Goodbye For Now is a novel set in Seattle. When it opens, Sam and Meredith are coworkers at an online dating company, Sam a programmer and Meredith in marketing. Sam develops an algorithm that identifies soul mates, which identifies Meredith as his perfect match. They start dating and fall in love, and all goes well until Sam is laid off and Meredith’s grandmother dies. Meredith is devastated, and desperate to make her feel better, Sam creates a program that mines all of Meredith’s emails from and video chats with her grandmother and creates a posthumous, digital version of her capable of interacting with Meredith on her computer. Meredith is horrified at first, but as soon as she finishes their “chat”, she wants to do it again.

From this experiment, a company called RePose is born. The recently bereaved hire RePose to create digital alter egos of their loved ones, and then come to RePose’s office to interact with them. Word of this new service spreads quickly throughout Seattle, and Sam and Meredith find themselves very busy with their new venture.

Goodbye For Now is a thought-provoking exploration of death, grieving and the ways in which survivors try to comfort themselves. There are many types of deaths in Goodbye For Now – sudden ones, deaths after long illnesses, deaths of children, spouses and parents, deaths of friends. There are even non-deaths, as families with loved ones suffering from Alzheimer’s sign up for RePose to be reminded of what they were like before the disease. Does RePose actually help the people left behind? Or does it keep them from moving on? What about the people who can talk more freely and honestly to the RePose version of their dead spouse than they could to the living one, while he was alive? And does RePose put pressure on the dying, who feel they need to create a positive, happy digital archive for their families so that they can have positive, happy conversations after they’ve died?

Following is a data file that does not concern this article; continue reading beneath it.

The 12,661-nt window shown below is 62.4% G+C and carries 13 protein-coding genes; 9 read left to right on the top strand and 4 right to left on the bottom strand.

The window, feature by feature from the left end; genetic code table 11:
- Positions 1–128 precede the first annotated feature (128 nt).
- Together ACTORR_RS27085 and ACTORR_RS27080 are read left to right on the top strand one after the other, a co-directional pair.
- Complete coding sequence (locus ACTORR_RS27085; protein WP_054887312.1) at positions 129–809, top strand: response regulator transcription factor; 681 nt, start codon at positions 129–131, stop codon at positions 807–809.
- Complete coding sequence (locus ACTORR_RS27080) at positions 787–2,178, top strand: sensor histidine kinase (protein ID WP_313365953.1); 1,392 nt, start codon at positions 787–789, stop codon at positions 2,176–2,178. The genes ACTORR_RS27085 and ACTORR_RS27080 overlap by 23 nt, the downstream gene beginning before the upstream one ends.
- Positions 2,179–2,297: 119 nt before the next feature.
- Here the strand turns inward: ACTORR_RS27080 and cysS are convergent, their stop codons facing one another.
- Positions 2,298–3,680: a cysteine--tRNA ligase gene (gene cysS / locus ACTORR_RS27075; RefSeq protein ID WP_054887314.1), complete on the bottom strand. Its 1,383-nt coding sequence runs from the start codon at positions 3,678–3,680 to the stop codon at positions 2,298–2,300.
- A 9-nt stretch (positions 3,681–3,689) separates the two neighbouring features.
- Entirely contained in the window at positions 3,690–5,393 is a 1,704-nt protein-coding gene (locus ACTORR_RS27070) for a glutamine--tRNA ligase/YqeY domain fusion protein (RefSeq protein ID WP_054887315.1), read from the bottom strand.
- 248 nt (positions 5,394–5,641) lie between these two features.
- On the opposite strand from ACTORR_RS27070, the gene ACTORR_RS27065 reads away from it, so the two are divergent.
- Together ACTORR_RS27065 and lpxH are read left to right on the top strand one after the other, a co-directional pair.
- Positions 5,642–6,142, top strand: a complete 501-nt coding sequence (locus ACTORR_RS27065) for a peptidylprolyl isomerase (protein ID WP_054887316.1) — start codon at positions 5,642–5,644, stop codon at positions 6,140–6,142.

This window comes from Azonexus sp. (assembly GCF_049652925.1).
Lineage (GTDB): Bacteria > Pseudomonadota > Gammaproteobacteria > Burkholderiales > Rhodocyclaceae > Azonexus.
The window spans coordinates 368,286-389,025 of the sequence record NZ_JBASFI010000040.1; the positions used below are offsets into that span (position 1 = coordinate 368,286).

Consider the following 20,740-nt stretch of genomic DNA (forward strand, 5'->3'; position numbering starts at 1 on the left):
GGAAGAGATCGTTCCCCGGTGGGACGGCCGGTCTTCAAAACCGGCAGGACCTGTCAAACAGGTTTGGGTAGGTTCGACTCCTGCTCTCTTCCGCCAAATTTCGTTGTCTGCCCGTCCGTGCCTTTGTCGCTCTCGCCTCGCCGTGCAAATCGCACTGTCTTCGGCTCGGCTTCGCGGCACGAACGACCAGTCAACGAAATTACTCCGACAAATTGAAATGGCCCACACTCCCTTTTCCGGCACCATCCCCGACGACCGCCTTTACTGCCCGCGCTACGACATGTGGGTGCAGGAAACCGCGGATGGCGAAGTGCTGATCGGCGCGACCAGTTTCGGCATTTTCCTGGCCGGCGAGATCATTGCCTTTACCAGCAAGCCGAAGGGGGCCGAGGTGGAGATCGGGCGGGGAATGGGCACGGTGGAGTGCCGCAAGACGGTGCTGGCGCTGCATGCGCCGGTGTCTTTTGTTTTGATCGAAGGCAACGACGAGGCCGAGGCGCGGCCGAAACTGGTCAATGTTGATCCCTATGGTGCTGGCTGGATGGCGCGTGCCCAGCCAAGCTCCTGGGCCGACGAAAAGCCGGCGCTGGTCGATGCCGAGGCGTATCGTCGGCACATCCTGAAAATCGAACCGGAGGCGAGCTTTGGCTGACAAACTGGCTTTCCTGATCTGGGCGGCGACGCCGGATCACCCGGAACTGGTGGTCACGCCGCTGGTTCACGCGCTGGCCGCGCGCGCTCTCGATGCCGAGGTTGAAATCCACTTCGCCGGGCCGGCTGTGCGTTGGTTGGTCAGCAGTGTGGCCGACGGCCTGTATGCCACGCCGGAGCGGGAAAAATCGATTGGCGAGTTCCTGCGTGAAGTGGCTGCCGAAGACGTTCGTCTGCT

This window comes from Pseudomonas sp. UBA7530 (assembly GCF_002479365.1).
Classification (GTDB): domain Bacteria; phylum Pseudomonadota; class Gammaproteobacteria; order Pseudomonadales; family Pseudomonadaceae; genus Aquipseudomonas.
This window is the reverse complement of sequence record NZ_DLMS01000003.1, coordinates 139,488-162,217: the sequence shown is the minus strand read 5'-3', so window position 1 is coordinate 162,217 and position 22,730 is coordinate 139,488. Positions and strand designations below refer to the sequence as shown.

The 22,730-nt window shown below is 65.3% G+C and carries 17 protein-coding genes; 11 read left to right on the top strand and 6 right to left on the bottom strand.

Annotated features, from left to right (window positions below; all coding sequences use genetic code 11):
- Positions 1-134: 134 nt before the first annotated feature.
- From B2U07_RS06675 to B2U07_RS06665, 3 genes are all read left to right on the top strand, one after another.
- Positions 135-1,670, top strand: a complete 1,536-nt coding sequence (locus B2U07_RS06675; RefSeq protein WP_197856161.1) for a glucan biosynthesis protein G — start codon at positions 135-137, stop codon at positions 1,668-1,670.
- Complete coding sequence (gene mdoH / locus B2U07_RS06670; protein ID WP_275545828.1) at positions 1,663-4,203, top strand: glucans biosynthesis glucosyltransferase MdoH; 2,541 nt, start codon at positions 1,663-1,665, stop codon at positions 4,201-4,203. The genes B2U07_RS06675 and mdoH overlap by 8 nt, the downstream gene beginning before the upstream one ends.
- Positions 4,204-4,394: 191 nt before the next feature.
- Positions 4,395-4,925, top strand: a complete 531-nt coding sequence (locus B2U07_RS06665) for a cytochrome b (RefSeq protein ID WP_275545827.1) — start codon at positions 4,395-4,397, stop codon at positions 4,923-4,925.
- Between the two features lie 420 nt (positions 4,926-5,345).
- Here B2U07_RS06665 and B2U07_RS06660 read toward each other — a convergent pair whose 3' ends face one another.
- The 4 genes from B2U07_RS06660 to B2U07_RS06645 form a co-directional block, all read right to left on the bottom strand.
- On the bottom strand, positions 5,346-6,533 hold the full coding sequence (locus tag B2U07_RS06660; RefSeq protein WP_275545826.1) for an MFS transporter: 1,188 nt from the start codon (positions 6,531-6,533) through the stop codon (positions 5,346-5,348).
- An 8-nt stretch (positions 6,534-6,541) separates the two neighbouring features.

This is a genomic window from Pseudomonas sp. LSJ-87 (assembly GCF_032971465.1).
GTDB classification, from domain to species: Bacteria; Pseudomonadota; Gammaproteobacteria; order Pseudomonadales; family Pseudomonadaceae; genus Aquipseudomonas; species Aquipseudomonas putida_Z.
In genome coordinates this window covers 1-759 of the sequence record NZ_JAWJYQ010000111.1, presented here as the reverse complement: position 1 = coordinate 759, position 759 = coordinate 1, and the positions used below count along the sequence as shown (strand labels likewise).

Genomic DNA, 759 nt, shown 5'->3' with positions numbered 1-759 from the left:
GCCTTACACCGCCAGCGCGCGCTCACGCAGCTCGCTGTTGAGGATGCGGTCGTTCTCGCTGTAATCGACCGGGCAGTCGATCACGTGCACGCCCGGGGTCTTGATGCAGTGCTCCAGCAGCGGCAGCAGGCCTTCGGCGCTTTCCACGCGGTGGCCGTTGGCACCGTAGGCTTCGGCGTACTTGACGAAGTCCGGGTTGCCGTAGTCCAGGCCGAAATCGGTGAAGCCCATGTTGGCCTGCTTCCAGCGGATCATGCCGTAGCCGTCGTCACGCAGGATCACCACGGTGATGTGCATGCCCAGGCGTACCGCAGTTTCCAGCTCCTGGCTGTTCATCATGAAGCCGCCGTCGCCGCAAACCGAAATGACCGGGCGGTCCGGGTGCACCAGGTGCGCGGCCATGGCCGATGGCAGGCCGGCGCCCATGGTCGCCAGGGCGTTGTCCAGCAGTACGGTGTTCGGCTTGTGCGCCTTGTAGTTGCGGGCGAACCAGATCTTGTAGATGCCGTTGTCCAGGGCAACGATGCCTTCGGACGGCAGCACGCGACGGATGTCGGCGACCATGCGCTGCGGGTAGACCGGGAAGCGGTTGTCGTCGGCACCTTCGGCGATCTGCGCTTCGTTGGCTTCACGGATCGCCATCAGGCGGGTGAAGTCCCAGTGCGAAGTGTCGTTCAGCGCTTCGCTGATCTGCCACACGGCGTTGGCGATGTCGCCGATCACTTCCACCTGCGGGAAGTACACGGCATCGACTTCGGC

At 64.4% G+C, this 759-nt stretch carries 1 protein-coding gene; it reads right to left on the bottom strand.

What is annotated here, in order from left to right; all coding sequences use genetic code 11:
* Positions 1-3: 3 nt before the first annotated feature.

Heavy stuff. And I haven’t even mentioned the deaths that actually happen in the book.

I love Frankel’s writing and her sense of humor. She’s smart and thoughtful, which shows through in both Goodbye For Now and This Is How It Always Is. I wish we were friends IRL – she seems like a very cool person. (Laurie – friend me!) I also liked Sam and Meredith’s relationship, which was not plagued with conflict (unusual for a novel) but was built on love, attraction and respect.

Overall, I liked Goodbye For Now, though it dragged in places and seemed to take a while to get through. There is a lot of detail and a lot of conversation, some of which could have been trimmed. But it’s a moving and sad book, and it’s one that will stay with me for a long time. If you can stomach the sadness and grieving, it’s a worthwhile investment.

I listened to Goodbye For Now on audio. It was narrated by Kirby Heyborne, and even though it was written in third person, he was the perfect narrator for Sam, the main character. He sounded like a programmer – precise and focused, yet kind and passionate (and emotionally broken, when necessary). The audio was well done and I recommend it, though it too was a little long.